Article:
Astute’s quiet confidence

Advances in sonar capabilities mean that future submarines will need to be even stealthier if they are to go undetected.

This is the drive behind an initiative between BAE Systems Submarine Solutions and Sheffield University that aims to make the Royal Navy’s 7,400-tonne Astute class submarines emit less noise as they roam the world’s oceans. BAE Systems has committed £2.5m over the next five years to the project, which is expected to yield results within two years.

Engineers at Sheffield University’s Centre for Research in Active Control believe their demonstrator platforms will show how noise can be reduced throughout the submarine using a hybrid mix of passive and electronically controlled active technology.

The passive portion of their system would reduce vibration inside the submarine hull by isolating machinery such as the diesel generator with a large block of natural rubber. Noise throughout the rest of the vessel would be further attenuated with computer controls and electrodynamic shakers — devices that look like robust loudspeakers.

The Sheffield research team believes this hybrid technology will supersede earlier developments in this area of submarine stealth technology, such as Project M Mount.

Steve Daley, director of Sheffield’s active control centre, said Project M involved magnetically levitating machinery inside the submarine’s hull. Daley was one of the developers of this prototype system.

‘It was very successful, but it was also very expensive,’ he said. ‘And its failure mode wasn’t very effective because if you lost power, you lost your isolation system. You were no longer levitating machinery.’

Daley’s research team thought of a way to use electronically controlled active systems in addition to a passive component, in this case rubber. ‘If your active system should fail for whatever reason, you are left with your best passive measure,’ he said.

Submarine noise is attenuated with forces from electrodynamic shakers. At the heart of each shaker is coiled wire suspended in a fixed radial magnetic field. When a current is passed through the coil, it will produce a noise-cancelling sound wave that can be applied to a resonating point on the submarine.

The technology works on the principle that sound is a pressure wave that consists of a compression phase and a rarefaction phase. The electrodynamic shaker will emit a sound wave with the same amplitude and the opposite polarity (in antiphase) to the original sound. The waves will then combine to form a new wave, in a process called interference, and effectively cancel each other out.

The Sheffield team was not only concerned about cancelling noise created by the humming machinery inside the submarine’s hull — they also paid special attention to reducing noise from outside machinery. Noise from parts such as the propeller has traditionally been hard to control because it is extremely difficult to mount sensors and actuators on them.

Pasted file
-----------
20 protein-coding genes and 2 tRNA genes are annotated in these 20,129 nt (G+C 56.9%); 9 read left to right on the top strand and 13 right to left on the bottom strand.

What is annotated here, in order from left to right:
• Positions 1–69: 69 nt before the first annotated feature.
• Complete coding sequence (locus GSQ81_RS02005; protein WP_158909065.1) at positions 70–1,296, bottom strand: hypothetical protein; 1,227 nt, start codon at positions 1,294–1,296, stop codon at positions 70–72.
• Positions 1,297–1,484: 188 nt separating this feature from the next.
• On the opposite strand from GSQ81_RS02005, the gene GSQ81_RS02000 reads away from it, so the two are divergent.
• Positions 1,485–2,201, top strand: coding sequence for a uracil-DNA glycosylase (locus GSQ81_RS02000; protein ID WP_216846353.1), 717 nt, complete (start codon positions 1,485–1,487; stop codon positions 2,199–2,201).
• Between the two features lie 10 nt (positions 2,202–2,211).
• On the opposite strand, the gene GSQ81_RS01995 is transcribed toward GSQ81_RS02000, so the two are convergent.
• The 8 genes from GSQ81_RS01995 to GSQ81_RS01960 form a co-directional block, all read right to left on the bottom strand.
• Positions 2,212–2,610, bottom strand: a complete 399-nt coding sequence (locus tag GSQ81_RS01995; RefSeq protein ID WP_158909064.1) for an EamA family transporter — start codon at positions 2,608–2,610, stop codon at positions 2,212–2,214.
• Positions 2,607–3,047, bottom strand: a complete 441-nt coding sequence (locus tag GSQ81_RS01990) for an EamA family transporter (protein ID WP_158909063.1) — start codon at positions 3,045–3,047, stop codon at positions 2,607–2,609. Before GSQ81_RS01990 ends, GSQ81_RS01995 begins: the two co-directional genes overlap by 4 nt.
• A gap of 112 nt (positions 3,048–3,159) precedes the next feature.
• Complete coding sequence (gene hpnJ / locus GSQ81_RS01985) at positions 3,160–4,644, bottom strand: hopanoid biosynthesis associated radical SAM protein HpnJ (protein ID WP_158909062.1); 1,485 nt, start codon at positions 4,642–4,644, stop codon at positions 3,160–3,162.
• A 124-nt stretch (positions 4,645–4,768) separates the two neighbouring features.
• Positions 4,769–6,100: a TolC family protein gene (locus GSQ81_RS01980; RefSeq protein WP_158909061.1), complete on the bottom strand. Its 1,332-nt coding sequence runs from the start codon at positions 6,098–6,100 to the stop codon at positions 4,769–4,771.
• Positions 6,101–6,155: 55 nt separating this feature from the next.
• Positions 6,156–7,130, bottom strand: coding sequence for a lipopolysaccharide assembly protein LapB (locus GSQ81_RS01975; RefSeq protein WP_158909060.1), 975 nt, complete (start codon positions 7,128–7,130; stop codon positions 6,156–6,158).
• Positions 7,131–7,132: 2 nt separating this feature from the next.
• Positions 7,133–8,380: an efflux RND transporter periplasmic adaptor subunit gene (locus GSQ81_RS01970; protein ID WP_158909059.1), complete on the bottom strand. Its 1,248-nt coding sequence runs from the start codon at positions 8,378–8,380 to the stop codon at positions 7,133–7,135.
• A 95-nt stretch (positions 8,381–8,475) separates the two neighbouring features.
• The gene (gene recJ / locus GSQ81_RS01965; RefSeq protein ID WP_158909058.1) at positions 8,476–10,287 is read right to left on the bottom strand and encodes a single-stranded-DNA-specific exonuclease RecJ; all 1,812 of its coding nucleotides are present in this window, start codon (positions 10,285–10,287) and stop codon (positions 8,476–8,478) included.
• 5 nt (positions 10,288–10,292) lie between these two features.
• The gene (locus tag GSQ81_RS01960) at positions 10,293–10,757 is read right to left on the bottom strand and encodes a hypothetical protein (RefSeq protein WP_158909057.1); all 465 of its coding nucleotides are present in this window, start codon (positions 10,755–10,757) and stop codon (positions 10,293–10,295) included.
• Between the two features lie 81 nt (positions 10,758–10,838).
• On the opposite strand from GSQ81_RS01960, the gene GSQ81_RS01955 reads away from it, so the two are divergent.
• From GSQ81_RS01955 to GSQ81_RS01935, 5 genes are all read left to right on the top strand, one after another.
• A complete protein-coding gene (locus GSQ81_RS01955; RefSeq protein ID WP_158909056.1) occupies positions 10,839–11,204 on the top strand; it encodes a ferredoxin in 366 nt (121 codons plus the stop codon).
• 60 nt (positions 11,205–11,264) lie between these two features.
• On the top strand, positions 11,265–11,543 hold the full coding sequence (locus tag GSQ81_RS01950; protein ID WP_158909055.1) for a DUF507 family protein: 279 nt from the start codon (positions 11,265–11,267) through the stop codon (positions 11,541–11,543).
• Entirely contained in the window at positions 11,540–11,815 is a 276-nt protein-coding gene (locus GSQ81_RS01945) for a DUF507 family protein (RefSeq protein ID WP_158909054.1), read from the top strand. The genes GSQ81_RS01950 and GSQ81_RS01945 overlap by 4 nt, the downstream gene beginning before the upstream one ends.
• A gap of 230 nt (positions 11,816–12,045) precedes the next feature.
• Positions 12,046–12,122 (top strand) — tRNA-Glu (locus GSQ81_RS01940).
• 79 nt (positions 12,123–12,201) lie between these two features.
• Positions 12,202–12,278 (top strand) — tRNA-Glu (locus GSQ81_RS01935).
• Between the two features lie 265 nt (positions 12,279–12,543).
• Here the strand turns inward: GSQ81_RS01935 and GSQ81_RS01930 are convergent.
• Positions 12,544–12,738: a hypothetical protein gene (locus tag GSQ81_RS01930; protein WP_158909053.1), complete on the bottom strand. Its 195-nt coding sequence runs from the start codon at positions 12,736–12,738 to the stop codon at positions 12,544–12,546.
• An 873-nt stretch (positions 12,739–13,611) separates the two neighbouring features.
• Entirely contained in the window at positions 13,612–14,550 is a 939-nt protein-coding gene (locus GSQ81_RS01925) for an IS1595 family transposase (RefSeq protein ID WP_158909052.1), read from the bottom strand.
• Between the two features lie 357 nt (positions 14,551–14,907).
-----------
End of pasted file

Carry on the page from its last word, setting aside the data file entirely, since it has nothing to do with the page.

The research team developed a technology called remote selective damping, which reduces vibration at inaccessible points with a remotely located control system. The system applies corrective vibrations at non-resonant parts of the craft connected to the resonant part.

‘It is a big challenge because you are trying to control points you are not measuring,’ said Daley.

The system works by applying forces at a certain point on the submarine and measuring the response with an accelerometer. ‘The acceleration signal then feeds into our computer, which works out with a control algorithm how to drive the force that will minimise vibration at specific points on our structure,’ said Daley. ‘The intellectual part goes into how we design that control algorithm.’

Vibrations throughout the rest of the submarine will be measured with on-the-spot sensors. Sensors will detect the frequency of vibrating parts of the submarine and feed that information into digital signal processors, said Daley.

The microprocessor then works out with a control algorithm the correct waveform to cancel the vibration at various points on the submarine.

Daley said his team was currently testing their technology out in the laboratory but they also had the opportunity to try it out full-scale on decommissioned submarines. It could be ready to install in current and future submarines in two years’ time.

‘The idea is that it’s retrofit,’ he said. ‘We don’t only want to address future submarines, but our current fleet too.’

Sheffield University’s remote selective damping has further applications outside submarines. Daley said these could include remote selective damping for bridge or building resonance. The technology could also be used for helicopters.

‘The transmission of vibration from helicopter blades goes down the rotating shaft into the thrust bearing system and into the fuselage of the helicopter,’ he said. ‘It is not so much a noise problem, but a comfort problem for passengers and crew.’

Siobhan Wagner